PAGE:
New advances at Caltech may go a long way toward improving things. Researchers working in the lab of Julia R. Greer have made a discovery that could lead to lithium-ion batteries that are both safer and more powerful. Their findings provide guidance for how lithium-ion batteries, one of the most common kinds of rechargeable batteries, can safely hold up to 50 percent more energy.

Greer’s research focuses on creating and characterizing classes of materials with multi-scale microstructural hierarchy, which combine three-dimensional (3D) architectures with nanoscale-induced material properties. Expert available for comment on fabrication, syntheses, and properties of 3D micro- and nano-architected materials and additive manufacturing (AM) techniques.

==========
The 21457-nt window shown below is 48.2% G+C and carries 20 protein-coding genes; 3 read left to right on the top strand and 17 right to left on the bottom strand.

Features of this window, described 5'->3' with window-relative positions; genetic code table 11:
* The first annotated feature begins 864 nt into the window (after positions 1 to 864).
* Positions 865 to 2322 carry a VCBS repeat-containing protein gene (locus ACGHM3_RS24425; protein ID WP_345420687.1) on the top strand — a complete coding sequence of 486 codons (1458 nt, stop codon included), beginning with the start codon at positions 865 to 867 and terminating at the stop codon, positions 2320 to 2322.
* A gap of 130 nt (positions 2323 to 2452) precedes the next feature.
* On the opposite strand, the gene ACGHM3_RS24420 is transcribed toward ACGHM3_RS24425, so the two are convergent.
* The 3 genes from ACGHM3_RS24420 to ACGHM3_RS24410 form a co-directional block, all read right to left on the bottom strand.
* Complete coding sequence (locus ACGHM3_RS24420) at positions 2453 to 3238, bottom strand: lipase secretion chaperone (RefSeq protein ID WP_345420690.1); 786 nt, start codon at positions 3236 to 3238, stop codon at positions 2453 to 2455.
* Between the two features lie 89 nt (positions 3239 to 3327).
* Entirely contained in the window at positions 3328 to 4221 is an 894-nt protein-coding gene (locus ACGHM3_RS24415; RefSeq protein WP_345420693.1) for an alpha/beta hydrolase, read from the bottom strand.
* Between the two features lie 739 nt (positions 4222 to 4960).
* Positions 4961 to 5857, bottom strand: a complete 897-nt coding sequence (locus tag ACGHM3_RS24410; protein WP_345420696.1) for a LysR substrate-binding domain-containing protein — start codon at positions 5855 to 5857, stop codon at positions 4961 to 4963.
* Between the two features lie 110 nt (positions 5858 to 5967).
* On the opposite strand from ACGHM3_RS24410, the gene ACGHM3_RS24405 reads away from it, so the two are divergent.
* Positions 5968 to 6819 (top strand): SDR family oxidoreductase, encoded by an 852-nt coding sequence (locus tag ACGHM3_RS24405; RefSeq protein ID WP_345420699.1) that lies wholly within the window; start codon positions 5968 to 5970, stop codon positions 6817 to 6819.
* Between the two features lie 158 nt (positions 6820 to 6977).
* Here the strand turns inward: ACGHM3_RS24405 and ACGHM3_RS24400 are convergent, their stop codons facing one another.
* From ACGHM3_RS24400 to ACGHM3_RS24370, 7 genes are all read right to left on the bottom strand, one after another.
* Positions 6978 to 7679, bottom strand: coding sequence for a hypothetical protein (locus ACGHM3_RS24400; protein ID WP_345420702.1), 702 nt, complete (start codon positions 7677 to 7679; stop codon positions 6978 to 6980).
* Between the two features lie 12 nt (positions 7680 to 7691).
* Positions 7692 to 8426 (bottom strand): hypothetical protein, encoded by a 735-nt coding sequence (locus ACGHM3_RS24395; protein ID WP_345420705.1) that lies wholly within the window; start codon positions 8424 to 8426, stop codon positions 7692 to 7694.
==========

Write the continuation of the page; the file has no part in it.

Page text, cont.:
The research is described in a paper in the journal MRS Bulletin titled, "From Ion to Atom to Dendrite: Formation and Nanomechanical Behavior of Electrodeposited Lithium." Other authors include Simon K. Nieh of Front Edge Technology, Joel Berry of the University of Pennsylvania and Lawrence Livermore National Laboratory, Wenpei Gao and Xiaoqing Pan of UC Irvine, and David J. Srolovitz of the City University of Hong Kong. The work was funded by the Advanced Research Projects Agency-Energy (ARPA-E) and the U.S. Department of Energy.


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A Close-Up View of Lithium-Metal Dendrites




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